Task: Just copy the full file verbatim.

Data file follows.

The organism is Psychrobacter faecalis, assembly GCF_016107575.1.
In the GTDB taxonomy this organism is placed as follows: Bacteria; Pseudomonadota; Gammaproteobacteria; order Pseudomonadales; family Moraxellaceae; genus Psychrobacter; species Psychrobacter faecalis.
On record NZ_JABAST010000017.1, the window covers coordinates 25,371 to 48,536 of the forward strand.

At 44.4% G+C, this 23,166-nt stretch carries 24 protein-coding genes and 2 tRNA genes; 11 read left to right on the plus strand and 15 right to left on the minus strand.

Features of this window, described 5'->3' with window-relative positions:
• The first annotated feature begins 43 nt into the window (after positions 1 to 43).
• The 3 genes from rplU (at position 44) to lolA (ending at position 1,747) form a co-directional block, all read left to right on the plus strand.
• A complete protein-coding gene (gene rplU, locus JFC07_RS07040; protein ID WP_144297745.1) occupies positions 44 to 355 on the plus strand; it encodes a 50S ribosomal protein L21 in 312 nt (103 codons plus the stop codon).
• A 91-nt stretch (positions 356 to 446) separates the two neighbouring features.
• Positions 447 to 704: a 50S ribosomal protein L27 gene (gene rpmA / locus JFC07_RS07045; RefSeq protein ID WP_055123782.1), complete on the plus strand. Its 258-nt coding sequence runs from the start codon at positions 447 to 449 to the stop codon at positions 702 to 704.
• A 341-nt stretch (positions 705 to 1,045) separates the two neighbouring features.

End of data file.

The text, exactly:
The organism is Psychrobacter faecalis, assembly GCF_016107575.1.
In the GTDB taxonomy this organism is placed as follows: Bacteria; Pseudomonadota; Gammaproteobacteria; order Pseudomonadales; family Moraxellaceae; genus Psychrobacter; species Psychrobacter faecalis.
On record NZ_JABAST010000017.1, the window covers coordinates 25,371 to 48,536 of the forward strand.

At 44.4% G+C, this 23,166-nt stretch carries 24 protein-coding genes and 2 tRNA genes; 11 read left to right on the plus strand and 15 right to left on the minus strand.

Features of this window, described 5'->3' with window-relative positions:
• The first annotated feature begins 43 nt into the window (after positions 1 to 43).
• The 3 genes from rplU (at position 44) to lolA (ending at position 1,747) form a co-directional block, all read left to right on the plus strand.
• A complete protein-coding gene (gene rplU, locus JFC07_RS07040; protein ID WP_144297745.1) occupies positions 44 to 355 on the plus strand; it encodes a 50S ribosomal protein L21 in 312 nt (103 codons plus the stop codon).
• A 91-nt stretch (positions 356 to 446) separates the two neighbouring features.
• Positions 447 to 704: a 50S ribosomal protein L27 gene (gene rpmA / locus JFC07_RS07045; RefSeq protein ID WP_055123782.1), complete on the plus strand. Its 258-nt coding sequence runs from the start codon at positions 447 to 449 to the stop codon at positions 702 to 704.
• A 341-nt stretch (positions 705 to 1,045) separates the two neighbouring features.